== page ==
Amyotrophic Lateral Sclerosis (ALS) is a late-onset neurodegenerative disease that causes selective loss of motor neurons (MNs) in the brain, hindbrain, and spinal cord leading to paralysis and death within ~5 years of symptomatic onset. There is no cure or means to halt disease progression, but induced pluripotent stem cells (iPSC) derived from ALS patients have enormous potential to aid elucidation of the disease's etiological factors and facilitate screening for potential small molecule therapeutics. However, progress with these cells is limited because it remains a challenge to robustly elicit ALS'hallmark pathology of MN-specific apoptosis from the majority of ALS-iPSC lines/genotypes in vitro. We hypothesize that this challenge can be overcome by engineering in vitro disease models that optimally recapitulate the tissue microenvironments experienced by MNs in vivo. Thus, we propose a high-throughput tissue engineering approach for creating in vitro ALS-iPSC-derived disease models that contain the cellular diversity, spatial organization, and regionalization found within endogenous spinal cord tissues. Once developed, our versatile high-throughput platform would facilitate investigating ALS'pathological mechanisms, screening for potential therapeutics, and even possibly aid in improving the diagnosis of patients with early ALS symptoms. In the R21 phase, we will engineer a high-throughput microarray platform for generating in vitro mimics of transverse sections of the embryonic neural tube, called Neural Tube Microarrays (NTM).
In Aim 1, we will test the ability of micro-contact printed substrates to induced formation of rosette structures from human pluripotent stem cell-derived neuroepithelial cells.
In Aim 2, we will integrate these substrates with a microscope stage-top microfluidic platform that can both support high-throughput live-cell imagining during long-term cell culture and produce stable trans-rosette gradients of soluble molecules.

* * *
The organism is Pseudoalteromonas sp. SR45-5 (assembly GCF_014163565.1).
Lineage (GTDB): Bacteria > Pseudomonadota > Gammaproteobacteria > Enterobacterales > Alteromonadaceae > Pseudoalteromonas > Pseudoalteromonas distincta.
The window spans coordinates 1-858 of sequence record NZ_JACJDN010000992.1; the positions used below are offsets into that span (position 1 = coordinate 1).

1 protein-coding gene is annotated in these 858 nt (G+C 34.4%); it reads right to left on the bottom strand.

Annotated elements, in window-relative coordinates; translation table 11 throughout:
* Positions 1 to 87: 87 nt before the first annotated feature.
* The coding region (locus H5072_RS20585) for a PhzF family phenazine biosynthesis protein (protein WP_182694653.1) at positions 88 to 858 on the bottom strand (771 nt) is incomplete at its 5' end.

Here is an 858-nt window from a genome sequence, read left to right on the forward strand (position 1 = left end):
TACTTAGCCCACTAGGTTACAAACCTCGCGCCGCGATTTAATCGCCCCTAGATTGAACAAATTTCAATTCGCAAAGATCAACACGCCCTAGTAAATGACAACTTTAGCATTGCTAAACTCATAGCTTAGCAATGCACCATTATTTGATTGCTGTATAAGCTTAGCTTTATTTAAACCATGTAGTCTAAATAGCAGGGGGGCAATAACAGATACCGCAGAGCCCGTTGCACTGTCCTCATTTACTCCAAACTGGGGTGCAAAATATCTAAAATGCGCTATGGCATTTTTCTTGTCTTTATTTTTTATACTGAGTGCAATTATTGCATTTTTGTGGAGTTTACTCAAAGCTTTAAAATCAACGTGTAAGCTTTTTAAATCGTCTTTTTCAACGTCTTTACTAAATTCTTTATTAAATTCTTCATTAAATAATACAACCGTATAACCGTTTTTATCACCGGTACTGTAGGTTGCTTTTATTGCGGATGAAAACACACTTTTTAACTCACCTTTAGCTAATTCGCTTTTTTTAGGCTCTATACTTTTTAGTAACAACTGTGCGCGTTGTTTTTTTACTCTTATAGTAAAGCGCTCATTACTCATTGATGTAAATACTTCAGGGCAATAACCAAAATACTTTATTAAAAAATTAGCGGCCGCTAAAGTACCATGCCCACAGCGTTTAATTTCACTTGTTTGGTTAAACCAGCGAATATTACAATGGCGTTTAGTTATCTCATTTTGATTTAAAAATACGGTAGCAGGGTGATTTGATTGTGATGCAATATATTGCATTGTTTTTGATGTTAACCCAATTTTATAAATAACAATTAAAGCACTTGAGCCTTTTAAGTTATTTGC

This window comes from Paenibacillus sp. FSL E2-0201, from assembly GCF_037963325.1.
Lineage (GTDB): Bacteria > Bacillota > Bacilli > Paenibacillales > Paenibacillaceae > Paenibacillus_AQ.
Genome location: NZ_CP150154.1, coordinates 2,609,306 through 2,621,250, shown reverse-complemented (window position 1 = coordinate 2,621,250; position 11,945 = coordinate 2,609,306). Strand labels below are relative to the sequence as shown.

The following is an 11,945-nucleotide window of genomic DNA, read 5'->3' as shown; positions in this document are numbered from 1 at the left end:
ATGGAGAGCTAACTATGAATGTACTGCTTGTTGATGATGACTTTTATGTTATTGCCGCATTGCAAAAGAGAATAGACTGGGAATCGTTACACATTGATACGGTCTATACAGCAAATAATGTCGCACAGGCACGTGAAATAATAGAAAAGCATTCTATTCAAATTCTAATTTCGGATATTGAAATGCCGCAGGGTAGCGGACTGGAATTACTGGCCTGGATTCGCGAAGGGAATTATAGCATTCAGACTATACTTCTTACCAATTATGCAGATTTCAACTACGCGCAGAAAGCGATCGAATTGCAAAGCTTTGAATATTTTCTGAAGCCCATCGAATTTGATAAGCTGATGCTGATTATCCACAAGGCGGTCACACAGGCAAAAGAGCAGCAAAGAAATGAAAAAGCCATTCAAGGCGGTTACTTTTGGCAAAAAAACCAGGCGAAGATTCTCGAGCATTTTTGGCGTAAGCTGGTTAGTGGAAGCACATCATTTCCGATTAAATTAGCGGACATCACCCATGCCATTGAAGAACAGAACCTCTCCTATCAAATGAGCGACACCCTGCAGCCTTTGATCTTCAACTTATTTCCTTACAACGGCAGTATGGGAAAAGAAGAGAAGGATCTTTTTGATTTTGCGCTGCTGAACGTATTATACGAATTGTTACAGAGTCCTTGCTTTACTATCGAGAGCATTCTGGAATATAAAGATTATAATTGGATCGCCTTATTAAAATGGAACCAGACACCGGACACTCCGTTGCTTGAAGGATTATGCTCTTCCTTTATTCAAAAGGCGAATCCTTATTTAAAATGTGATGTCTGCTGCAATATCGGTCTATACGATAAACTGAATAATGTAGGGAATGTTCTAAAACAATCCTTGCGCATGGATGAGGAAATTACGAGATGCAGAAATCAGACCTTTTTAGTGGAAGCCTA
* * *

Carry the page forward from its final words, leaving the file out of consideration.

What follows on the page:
In Aim 3, we will test whether opposing gradients of Sonic hedgehog and Bone morphogenic protein-4 can induce the cellular diversity and spatial organization of neural progenitors within arrayed rosettes that is analogous to the dorsoventral patterning observed in the developing human neural tube, thus creating NTMs.
In Aim 1 of the R33 phase, we will test whether combinations of Wnt signaling agonist CT99021, Fibroblast growth factor-8, Growth/differentiation factor-11, and Retinoic Acid can regionalize the patterned rosettes to diverse sections of the spinal cord as indicated by expression of Hox transcription factors. Finally in Aim 2 of the R33 phase, NTMs containing mimics of diverse spinal cord niches will be generated from a panel of ALS-iPSC lines, co- cultured with similarly patterned astrocytes, and used to screen whether the mimetic microenvironments uniquely provided in the NTM platform can robustly induce MN-specific apoptosis.

Public Health Relevance

Amyotrophic Lateral Sclerosis (ALS) is a neurological disease that causes paralysis and eventual death due to the selective loss of motor neurons in the brain and spinal cord. Currently, there is no cure for this disease, but stem cells derived from ALS patients can be used to model the disease in culture and facilitate mechanistic investigations and screening of potential therapeutics. This proposal seeks to develop an in vitro high-throughput screening platform that optimally models ALS pathology by generating arrays of biomimetic spinal cord tissues from ALS patient-derived neural stem cells.

National Institute of Health (NIH)
National Institute of Neurological Disorders and Stroke (NINDS)
Exploratory/Developmental Grants (R21)
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Special Emphasis Panel (ZRG1-MDCN-P (57))
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Gubitz, Amelie
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University of Wisconsin Madison
Biomedical Engineering
Schools of Engineering
United States
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